Waning interest among the youth to continue the legacy as shepherds is causing a gradual decline in herding activities within the Sharr Mountains.
Emin Kolloni, a 57-year-old shepherd from Kosavë of Opoja, spent his formative years in the Sharr mountains with books in his hands while herding his flock of animals. Motivated by both passion and the pursuit of profit, he embarked on a journey to elevate his herding endeavors.
“Passion and profit made me invest. I bought machines and started processing the cheese,” he said.
High demand for meat and cheese pushed him to exponentially increase the size of his herd, to the point that he and his two brothers now own one of the biggest sheep livestock of the Opoja region, comprising of approximately 1,200 animals in total.
As a result, Opoja, a remote region in the southwestern part of the country, nestled amidst breathtaking mountains, stands as one of the last bastions of traditional sheep farming. The inhabitants of this border region, sharing boundaries with Albania and North Macedonia, have faithfully upheld this age-old tradition throughout their lives.
Yet, even this lucrative market is facing decline in the face of modernization, with non-labour-intensive jobs taking its place.
This slow decrease of herding becomes apparent when examining the statistics.
“In the 1980s, the number of sheeps in the Sharr mountains was around 100 thousand. Now there are around 50 thousand” reported Bekim Bytyqi, the administration and finance officer at the Sharr National Park.
A tradition in danger of disappearing
The village of Kosavë stands as a testament to the unwavering dedication of a single family in preserving a centuries-old culture, driven by their commitment to ancient heritage and sustainable agricultural practices.
However, the Kolloni family does not rely solely on livestock farming for their livelihood. They also engage in modern professions to navigate a changing landscape where traditional farming is gradually fading away. Emin, for instance, holds a concurrent job in a local institution, the Center for Car Registry in Dragash. This allowed him to secure his finances during times when herding faced adversity.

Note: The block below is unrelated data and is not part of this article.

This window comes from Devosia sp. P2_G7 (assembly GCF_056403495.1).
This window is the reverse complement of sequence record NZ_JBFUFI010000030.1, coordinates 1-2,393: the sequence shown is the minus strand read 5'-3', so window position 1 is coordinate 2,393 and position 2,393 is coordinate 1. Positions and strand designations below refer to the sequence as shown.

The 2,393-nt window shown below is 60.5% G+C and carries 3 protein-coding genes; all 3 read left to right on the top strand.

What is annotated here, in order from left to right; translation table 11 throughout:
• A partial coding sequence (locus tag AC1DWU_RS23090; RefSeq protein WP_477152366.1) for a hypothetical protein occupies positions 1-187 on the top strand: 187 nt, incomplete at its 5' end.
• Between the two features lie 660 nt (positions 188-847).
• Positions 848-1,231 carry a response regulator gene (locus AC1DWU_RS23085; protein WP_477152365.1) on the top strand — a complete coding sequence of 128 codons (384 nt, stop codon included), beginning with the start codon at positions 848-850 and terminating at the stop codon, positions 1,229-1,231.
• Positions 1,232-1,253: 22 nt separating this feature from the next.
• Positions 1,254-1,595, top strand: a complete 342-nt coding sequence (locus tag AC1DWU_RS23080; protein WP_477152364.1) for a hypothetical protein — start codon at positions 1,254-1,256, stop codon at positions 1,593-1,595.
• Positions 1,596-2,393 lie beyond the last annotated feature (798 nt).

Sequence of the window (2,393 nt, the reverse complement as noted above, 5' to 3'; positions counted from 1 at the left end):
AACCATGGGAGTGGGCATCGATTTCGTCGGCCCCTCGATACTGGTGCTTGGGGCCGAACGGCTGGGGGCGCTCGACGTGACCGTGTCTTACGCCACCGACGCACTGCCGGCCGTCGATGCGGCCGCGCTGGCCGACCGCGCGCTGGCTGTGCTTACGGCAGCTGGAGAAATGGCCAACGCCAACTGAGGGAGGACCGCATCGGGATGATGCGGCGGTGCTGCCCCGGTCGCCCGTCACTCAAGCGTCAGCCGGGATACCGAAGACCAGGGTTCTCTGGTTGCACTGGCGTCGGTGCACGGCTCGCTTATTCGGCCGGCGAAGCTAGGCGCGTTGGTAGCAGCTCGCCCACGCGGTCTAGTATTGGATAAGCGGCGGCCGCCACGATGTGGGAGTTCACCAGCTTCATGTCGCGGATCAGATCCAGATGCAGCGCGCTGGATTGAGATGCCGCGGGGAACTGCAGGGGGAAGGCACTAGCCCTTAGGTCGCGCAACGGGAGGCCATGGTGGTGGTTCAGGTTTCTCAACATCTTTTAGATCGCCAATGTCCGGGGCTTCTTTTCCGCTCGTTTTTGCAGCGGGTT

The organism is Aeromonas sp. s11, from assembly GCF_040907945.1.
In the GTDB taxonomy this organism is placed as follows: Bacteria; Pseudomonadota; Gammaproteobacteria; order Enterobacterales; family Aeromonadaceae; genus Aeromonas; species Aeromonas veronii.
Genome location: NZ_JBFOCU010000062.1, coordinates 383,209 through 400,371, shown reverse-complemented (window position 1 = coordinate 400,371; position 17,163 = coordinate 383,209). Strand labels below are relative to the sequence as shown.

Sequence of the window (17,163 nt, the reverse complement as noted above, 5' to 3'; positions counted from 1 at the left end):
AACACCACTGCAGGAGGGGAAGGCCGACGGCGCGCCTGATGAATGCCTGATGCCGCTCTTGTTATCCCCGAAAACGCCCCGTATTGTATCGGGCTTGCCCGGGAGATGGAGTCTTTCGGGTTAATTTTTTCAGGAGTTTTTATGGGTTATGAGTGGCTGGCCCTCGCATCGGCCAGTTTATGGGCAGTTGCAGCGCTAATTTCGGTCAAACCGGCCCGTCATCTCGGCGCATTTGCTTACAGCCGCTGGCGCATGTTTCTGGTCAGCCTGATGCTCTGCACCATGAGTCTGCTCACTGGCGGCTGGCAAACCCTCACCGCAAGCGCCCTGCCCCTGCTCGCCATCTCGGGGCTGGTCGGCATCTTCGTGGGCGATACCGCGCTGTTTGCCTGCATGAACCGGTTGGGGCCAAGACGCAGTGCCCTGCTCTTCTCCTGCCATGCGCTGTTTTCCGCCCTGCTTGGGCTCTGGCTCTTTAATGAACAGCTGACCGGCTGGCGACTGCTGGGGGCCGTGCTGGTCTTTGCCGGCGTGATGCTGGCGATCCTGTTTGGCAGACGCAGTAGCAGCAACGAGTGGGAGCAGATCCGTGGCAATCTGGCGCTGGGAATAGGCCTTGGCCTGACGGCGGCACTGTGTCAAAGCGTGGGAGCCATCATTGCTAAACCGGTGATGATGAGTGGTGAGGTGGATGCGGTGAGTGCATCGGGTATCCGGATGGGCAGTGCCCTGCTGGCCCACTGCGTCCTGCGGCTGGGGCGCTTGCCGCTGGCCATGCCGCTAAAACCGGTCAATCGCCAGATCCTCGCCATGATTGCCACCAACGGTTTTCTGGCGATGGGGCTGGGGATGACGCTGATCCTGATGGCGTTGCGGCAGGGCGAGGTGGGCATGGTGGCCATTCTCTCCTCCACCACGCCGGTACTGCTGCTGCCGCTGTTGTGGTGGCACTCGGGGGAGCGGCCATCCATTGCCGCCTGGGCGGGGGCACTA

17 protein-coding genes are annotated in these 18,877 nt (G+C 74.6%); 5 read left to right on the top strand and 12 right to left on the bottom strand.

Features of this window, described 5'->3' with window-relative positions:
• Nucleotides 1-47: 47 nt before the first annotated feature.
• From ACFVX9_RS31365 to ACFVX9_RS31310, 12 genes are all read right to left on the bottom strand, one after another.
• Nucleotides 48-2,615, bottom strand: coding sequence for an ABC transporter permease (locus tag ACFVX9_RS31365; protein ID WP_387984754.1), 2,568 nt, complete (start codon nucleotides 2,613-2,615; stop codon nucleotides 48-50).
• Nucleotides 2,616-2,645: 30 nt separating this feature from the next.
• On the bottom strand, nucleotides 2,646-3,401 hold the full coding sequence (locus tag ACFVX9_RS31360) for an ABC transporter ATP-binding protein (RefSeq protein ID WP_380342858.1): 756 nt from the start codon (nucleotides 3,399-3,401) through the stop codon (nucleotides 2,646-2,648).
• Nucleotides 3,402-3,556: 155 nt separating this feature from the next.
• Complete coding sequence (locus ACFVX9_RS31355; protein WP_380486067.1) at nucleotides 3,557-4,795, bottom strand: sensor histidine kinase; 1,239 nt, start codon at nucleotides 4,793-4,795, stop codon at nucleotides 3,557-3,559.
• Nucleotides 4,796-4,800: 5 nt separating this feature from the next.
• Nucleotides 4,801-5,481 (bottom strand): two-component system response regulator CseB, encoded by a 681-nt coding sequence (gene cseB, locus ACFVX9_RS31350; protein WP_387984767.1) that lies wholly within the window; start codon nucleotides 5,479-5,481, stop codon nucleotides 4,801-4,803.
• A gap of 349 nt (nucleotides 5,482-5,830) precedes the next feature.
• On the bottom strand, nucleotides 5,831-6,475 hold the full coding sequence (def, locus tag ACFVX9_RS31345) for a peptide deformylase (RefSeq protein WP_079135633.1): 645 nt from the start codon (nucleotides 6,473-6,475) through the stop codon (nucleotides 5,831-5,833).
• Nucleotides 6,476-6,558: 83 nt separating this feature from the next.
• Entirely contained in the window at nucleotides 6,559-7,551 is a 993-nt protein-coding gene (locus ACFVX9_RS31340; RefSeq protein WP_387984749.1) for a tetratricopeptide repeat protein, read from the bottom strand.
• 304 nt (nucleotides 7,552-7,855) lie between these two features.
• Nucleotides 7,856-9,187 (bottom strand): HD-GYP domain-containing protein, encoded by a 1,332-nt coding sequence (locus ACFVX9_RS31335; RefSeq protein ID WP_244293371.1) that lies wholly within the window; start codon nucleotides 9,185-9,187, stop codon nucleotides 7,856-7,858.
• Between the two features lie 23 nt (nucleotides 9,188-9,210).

As Emin enters the sixth decade of his life, he continues to carry forward a family tradition deeply rooted in time. His own father, who is now 85 years old, remains a shepherd, as were their ancestors.
“This tradition has been in our family for about 200 years,” Emin proudly shared. But, for the first time, this custom might not survive the generational transition.
His daughter and two sons helped him with herding, since they were children, and still do, whenever they have some free time. But none of them is considering taking over the business, and rather want to focus on their education. The younger one is currently studying medicine in North Macedonia. One of the main reasons he never considered becoming a shepherd himself is because of the stereotypes associated with the profession Farmers in Kosovo often endure stigmatization as primitives.
For many youngsters, the allure of urban life and Western countries surpasses any attraction the countryside may hold..
”They would rather prefer simpler lives”, explains Azem, the elder son of Emin, who is pursuing a PhD and has worked as an assistant professor at the University of Prizren and at the Kosovo Statistical Agency.
But this phenomenon does not solely account for the situation. There are several other challenges awaiting aspiring young shepherds entering the field. Azem Kolloni, 33, highlights three key issues.